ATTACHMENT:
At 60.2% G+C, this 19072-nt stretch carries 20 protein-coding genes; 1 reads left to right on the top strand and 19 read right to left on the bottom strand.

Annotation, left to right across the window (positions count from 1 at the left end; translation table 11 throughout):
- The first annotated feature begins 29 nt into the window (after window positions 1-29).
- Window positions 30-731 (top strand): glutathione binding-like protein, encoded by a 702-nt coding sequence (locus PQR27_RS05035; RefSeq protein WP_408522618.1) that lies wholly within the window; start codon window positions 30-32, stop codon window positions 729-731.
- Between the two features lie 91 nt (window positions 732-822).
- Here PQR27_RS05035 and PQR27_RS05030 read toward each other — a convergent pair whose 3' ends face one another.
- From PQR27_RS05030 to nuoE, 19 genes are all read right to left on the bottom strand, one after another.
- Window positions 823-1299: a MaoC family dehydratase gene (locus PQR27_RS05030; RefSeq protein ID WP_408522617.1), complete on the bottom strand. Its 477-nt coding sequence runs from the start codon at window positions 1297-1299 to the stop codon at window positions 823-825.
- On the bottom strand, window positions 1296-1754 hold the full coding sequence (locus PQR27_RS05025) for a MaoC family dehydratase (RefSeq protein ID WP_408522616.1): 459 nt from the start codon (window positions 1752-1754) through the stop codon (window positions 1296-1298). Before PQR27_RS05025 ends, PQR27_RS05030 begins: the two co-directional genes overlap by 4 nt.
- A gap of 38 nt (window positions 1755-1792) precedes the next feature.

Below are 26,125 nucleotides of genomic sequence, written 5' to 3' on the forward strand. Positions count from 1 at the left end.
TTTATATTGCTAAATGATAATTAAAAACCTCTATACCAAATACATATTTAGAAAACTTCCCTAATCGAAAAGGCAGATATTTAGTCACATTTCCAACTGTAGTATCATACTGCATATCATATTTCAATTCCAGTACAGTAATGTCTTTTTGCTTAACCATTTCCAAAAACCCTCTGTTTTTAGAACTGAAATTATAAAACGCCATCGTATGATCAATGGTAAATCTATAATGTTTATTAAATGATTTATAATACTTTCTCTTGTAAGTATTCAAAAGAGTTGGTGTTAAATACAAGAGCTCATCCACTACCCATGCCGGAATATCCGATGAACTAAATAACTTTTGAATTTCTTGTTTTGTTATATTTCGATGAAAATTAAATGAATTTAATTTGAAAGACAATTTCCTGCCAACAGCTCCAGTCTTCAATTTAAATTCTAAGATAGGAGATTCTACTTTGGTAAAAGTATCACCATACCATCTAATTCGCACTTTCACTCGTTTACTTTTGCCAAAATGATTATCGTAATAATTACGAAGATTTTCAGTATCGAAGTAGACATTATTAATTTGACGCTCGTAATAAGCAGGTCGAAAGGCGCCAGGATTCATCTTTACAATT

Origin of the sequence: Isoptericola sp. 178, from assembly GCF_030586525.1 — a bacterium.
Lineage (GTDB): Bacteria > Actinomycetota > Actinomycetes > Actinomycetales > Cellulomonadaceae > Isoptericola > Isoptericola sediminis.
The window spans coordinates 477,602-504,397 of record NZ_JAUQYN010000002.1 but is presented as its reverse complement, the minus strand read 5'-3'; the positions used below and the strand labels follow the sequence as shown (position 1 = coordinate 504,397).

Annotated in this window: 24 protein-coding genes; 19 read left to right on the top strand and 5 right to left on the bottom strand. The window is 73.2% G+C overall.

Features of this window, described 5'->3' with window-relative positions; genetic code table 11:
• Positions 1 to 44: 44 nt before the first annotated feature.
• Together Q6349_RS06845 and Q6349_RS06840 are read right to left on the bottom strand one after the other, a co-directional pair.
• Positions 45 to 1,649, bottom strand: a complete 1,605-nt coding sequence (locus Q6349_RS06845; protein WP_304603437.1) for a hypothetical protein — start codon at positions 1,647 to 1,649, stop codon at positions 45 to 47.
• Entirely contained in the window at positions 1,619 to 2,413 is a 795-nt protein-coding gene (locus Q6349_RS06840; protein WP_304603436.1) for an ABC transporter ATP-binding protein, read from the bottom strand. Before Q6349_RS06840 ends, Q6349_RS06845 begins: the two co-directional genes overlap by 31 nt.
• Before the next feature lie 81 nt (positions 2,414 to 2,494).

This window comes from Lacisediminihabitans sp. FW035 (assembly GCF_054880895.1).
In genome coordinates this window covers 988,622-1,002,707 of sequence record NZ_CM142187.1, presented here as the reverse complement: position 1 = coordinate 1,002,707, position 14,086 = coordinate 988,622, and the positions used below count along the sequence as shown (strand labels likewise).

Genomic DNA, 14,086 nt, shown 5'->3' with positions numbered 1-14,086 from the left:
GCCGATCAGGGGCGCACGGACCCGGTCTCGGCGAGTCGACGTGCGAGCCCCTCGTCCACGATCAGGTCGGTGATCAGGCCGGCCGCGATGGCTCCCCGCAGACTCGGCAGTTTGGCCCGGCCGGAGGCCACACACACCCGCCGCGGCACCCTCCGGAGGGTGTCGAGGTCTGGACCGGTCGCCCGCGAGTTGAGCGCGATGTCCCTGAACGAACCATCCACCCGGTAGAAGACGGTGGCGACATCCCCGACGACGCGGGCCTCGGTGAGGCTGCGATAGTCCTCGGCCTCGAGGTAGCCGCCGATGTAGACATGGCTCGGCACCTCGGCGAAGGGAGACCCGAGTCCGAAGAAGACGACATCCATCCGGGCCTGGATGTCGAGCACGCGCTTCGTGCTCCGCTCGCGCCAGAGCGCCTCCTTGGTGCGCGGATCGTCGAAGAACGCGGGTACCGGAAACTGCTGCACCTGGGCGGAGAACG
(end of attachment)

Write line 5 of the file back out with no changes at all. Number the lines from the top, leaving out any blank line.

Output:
- Between the two features lie 91 nt (window positions 732-822).